Federal judge hears megaload arguments today from IRU and Nez Perce Tribe

BOISE — Attorneys for Idaho Rivers United and the Nez Perce Tribe urged a federal judge today to stop megaloads from being shipped through one of America’s first Wild and Scenic River corridors.

“The real issue here is that the United States Forest Service should be on our side trying to protect these great rivers,” said IRU Conservation Director Kevin Lewis. “The problem is that they haven’t done anything.”

At the hearing in Federal Judge B. Lynn Winmill’s courtroom, Forest Service attorneys sat shoulder-to-shoulder with lawyers for General Electric attempting to explain why they couldn't stop impending loads while the agency seeks long-term solutions.

General Electric filed Aug. 26 to intervene as a co-defendant alongside the U.S. Forest Service in the lawsuit filed by IRU and the Nez Perce Tribe. The suit, filed Aug. 8, seeks to protect the Lochsa-Clearwater Wild and Scenic River corridor and Nez Perce homeland from the transport of enormous industrial megaloads bound for the tar sands of northern Alberta.

“This wild river corridor is a national treasure, and its industrialization shouldn’t be allowed,” Lewis said. “There are 80-odd tar sands projects either underway or under review in northern Alberta right now, and they’re all going to need oil processing equipment. These companies, some of the largest in the world, can afford to build their equipment in Canada or find other routes to ship it there.

Since the fall of 2008, the oil industry, their contractors and a specialized group of shipping companies have been working to convert U.S. Highway 12 into an industrial high-and-wide corridor that prioritizes the transport of megaloads over other uses of the highway. And they’ve been doing so in flagrant violation of all applicable legal authorities.

“GE’s intervention shows how desperately the oil industry and their contractors want to convert one of America’s first Wild and Scenic River corridors into an industrial highway,” Lewis said. “They need to know that our rivers are not for sale.”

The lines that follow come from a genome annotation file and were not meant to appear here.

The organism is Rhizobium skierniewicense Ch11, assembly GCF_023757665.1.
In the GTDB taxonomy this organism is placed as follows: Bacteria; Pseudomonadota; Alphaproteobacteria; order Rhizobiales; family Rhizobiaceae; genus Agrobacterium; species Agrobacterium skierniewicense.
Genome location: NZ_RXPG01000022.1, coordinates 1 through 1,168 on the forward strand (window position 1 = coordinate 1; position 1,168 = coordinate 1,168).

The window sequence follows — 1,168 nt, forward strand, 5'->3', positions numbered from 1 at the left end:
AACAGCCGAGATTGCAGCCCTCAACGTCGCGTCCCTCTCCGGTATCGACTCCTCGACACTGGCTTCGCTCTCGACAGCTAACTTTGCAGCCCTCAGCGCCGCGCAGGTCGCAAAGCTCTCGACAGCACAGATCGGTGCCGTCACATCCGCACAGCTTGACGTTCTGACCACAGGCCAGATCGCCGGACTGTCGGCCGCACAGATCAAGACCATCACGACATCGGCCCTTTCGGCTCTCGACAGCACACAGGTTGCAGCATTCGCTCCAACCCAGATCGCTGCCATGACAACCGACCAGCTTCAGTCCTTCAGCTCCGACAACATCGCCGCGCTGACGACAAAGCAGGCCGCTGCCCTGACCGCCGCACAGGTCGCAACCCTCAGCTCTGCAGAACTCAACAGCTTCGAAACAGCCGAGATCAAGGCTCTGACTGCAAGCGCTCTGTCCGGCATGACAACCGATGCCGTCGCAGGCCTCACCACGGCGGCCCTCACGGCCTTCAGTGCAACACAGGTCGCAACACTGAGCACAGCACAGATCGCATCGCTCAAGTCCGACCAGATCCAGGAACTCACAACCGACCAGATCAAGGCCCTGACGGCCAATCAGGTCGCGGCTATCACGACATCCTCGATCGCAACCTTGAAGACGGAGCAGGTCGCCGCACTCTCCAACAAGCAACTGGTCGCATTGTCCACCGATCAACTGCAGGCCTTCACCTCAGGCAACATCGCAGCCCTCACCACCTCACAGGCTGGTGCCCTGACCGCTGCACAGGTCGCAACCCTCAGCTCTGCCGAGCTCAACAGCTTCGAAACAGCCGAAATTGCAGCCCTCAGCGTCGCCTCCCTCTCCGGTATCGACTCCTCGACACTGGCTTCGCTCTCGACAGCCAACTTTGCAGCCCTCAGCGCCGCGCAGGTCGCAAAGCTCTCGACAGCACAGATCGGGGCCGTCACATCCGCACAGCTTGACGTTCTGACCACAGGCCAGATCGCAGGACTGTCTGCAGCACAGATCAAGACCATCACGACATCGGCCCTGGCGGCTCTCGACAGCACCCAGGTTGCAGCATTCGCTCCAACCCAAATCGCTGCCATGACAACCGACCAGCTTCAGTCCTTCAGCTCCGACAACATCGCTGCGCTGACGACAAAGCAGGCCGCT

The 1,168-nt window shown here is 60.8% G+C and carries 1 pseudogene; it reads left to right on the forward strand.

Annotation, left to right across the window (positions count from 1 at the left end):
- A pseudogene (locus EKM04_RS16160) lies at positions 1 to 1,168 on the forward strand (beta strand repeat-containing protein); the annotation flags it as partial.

Though GE cited potential financial losses in its motion to intervene, the company has known its shipments would meet resistance since at least last April, long before it barged megaloads up the lower Snake River and equipped them for transport through the Wild and Scenic corridor. In an April 4 letter, IRU’s attorney, Laird Lucas, relayed to industrial shipper Omega Morgan that use of Highway 12 violated multiple legal authorities and would be strongly opposed.

Still, Omega Morgan shipped two GE-owned loads up the lower Snake River to the port of Wilma, Washington, and on August 5 defied Forest Service regulations and a Nez Perce Tribal resolution when it trucked one load through the reservation and the Wild and Scenic River corridor. During the transport the load was met by significant Tribal and non-Indian protests.

“They set themselves up for this,” Lewis said. “They created this conflict.” 

Filed Aug. 8 during the shipment of GE’s first of nine planned loads, the IRU and Nez Perce Tribe lawsuit seeks an injunction to stop further shipments until the permanent rules and regulations for megaloads are developed by the Forest Service.

The suit claims the U.S. Forest Service’s failure to stop the megaload from entering the Wild and Scenic corridor was “arbitrary, capricious, (and) an abuse of discretion.” It also claims that Tribal rights of consultation— on a government to government level — were violated.

The Clearwater and Lochsa rivers were singled out for designation as Wild and Scenic Rivers because of their scenic, recreational, cultural and historic values.

“These rivers represent the embodiment of what the Wild and Scenic Rivers Act was meant to protect,” IRU Executive Director Bill Sedivy said. “They anchor cathedral-like forests. They are recreational Edens for fishermen, campers, hikers, hunters, bicyclists, history buffs and whitewater boaters. And they form the cultural and spiritual roots of the Nez Perce people. Industrialization doesn’t work there.”

The megaloads stand two stories tall, take up two lanes of the mostly two-lane highway and are hundreds of feet long. Their movement through the corridor requires rolling roadblocks, which block access to popular recreation sites, Tribal cultural and historic sites, and destroy the beautiful scenery of the river corridors.

“If GE wins this battle, we can expect hundreds of megaloads annually in the river corridor,” Sedivy said. “That would be like allowing construction of a McDonald’s drive-through along the Middle Fork of the Salmon, or building a three story factory along the shores of Redfish Lake.”